This post is part of my 2016 Poirot Project. You can read the full story of why I’m doing this in my Introduction post. The previous post was a review of ‘Murder in the Mews’.
Beware: Here be Spoilers
I think this review will be shorter and a little less effusive than the two that have come before, as the third episode in the first series of Agatha Christie’s Poirot is one of the less memorable (apart from two bits, that is). And I can't remember if I’d ever read the original short story before today.
‘The Adventure of Johnnie Waverly’ was first broadcast on 22nd January 1989, and was based on the short story (aka ‘The Kidnapping of Johnny Waverly’) published in The Sketch in 1923. The original story is narrated by Hastings; Poirot has been engaged by Mr and Mrs Waverly, whose young son has been kidnapped. The couple received a series of letters threatening to abduct Johnnie if a ransom of £50,000 was not paid by a specific deadline. They didn’t pay the money, and their young son was taken – despite all their attempts to prevent this. Poirot questions the couple, and then travels to Waverly Court, where an examination of the property and interviews with the staff allow him to unravel the kidnapping plot.
I’m not sure this is the most exciting of the Poirot stories – the detective dismisses kidnapping as ‘easy’, and even Hastings admits that he is ‘frankly bored’ during one of the interviews. Nevertheless, there are some nice clues and a neat ‘hidden in plain sight’ perpetrator. As it is one of the early stories, there is still something of the Watson about Hastings’ narration – he is faithfully recording the deeds of his illustrious associate – but his confession that he is ‘bored’ prepares us for some of the excellent Hastings snark that is to be found in the later novels (e.g. Peril at End House).
The adaptation was dramatized by Clive Exton and directed by Renny Rye. The plot and characters are retained from the source material, but there are some changes that don’t quite work as well as in other Exton adaptations. Firstly, the alteration of the third co-conspirator and the resulting requirement that Tredwell’s niece (played by Carol Frazer) could pass for a young version of Tredwell (Patrick Jordan) doesn’t work as well as the revelation in the original story. Also, inexplicably, the adaptation has Mr Waverly (Geoffrey Bateman) meet with Poirot alone – it would make a lot more sense if (as in the original story) Mrs Waverly was responsible for engaging the detective. Why on earth would Mr Waverly want a famous detective poking his nose in? Finally, as in other episodes, some of the clues have been stripped down and removed entirely. The dust-free priest hole of the short story is replaced with a secret tunnel, and the clue of the dog paw prints is absent. I think this is a bit of a shame, as these were nice little clues (they even make Poirot chuckle).
As with the rest of the series, the regular ‘family’ of characters are inserted into the adaptation, despite not being present in the short story. And I’m absolutely fine with this!
Miss Lemon is added to the story, though she is only present in the early scenes before Poirot goes to Waverly Court. These brief scenes do have two points of note, though. We see the first of several silent exchanges between Moran's Miss Lemon and Fraser's Hastings – it’s just a little bit of eye contact between the two after Poirot has left the room, but it speaks volumes. And we get our first taste of Miss Lemon’s incredible filing system (which, I believe, is mentioned in Christie’s work, but appears more frequently in the early adaptations). I adore Miss Lemon’s filing system – it’s long been my ambition to have an office (or a mind) that is so efficiently organized.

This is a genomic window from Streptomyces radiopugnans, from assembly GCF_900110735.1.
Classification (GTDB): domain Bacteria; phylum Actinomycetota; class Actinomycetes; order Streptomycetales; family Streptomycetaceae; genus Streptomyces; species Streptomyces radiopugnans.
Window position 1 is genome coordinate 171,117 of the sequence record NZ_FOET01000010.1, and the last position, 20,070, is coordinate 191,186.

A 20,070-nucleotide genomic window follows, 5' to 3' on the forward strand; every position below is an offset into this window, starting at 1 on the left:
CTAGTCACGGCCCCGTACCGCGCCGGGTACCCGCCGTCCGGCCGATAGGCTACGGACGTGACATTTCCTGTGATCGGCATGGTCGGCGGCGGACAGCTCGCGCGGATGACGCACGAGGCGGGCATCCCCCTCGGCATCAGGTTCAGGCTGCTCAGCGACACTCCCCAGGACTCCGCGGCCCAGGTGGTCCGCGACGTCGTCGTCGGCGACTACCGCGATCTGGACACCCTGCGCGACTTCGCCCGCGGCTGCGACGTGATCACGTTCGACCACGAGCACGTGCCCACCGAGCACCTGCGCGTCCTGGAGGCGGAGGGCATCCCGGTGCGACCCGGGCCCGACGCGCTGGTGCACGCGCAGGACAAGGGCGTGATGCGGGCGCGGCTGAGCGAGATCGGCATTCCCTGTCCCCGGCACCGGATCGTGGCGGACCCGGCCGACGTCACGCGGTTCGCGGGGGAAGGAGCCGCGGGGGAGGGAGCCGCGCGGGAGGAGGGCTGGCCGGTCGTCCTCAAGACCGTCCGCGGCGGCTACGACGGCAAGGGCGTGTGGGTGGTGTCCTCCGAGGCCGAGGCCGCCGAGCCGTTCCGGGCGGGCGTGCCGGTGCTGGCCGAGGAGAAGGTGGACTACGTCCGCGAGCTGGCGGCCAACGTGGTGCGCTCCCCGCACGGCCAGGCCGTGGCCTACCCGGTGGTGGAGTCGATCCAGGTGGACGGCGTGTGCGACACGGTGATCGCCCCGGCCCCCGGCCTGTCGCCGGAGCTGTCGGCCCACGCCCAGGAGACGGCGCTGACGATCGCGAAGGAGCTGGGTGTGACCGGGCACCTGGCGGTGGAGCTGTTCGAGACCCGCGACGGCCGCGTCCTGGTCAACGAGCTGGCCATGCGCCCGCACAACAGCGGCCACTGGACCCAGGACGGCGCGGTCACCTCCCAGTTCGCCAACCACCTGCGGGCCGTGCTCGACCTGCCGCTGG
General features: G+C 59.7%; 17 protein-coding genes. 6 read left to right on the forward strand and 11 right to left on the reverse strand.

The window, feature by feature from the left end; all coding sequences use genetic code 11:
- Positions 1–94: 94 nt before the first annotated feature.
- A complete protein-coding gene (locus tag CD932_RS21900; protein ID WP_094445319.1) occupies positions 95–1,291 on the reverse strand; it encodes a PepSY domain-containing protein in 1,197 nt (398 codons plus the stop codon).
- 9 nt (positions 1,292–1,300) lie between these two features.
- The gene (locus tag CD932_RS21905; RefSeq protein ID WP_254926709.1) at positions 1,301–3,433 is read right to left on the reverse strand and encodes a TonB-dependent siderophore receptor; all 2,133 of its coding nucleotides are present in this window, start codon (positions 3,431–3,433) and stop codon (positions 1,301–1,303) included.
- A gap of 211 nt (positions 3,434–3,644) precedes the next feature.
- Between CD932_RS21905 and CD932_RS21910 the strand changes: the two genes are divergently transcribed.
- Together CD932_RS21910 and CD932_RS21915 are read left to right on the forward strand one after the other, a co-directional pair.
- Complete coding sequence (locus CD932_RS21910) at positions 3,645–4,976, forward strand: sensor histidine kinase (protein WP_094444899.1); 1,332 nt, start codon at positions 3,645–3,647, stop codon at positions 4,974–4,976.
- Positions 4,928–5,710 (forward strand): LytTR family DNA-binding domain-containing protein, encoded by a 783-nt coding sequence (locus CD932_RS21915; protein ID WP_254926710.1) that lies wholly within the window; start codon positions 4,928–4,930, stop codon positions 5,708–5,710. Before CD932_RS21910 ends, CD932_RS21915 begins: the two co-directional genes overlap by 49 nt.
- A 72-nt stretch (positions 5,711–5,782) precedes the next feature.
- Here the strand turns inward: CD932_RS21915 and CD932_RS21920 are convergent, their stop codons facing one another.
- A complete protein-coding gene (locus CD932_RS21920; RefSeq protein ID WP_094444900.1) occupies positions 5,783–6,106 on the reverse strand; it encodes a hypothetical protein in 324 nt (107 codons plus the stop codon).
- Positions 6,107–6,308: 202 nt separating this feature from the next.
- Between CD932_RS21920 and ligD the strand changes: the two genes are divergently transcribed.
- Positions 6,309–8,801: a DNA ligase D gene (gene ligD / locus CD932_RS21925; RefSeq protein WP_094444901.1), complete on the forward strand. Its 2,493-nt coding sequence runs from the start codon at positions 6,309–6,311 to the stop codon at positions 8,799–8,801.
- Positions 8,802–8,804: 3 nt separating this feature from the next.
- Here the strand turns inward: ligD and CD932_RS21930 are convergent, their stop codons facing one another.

Inspector Japp is also added ito the episode; here, he replaces Inspector McNeil as the Scotland Yard detective who doesn’t have time to take the threatening letters seriously at first, and then fails to prevent the kidnapping when he finally goes to Waverly Court. This isn’t a big change, to be honest, and I don’t have a problem with Japp being used instead of the various detectives who appear in Christie’s fiction. And, let’s be honest, the central group of characters at the heart of the early series are why we fell in love with it in the first place. Much better to have Japp here than the arbitrary ‘McNeil’ that we’ll probably never see again.
But it’s the added Poirot-and-Hastings scenes that are really memorable in this episode. The two travel to Waverly Court in Hastings’ Lagonda, giving us our first taste of the ‘car porn’ that will recur throughout the early series. After spending the night at Waverly Court, Poirot is dismayed to find that the frugal Mrs Waverly serves a less than substantial breakfast (she appears to not even put fish in the kedgeree). Hastings takes him to a pub for a full English (something that Christie’s Poirot disdains in ‘The Market Basing Mystery’, and that the ITV character will later wrinkle his nose at) – and this includes a couple of pints of ale. Fed and watered, the two travel back in Hastings’ car, giving a rousing rendition of ‘One Man Went to Mow’. It’s not in the source material, and it’s not quite in character, but I do love that bit.
And bonus points for another gorgeous steam train (this time pulling into a station), as Poirot declines Hastings’ offer of driving him back to London.
And so ends the third review in my Poirot Project. On to ‘Four and Twenty Blackbirds’…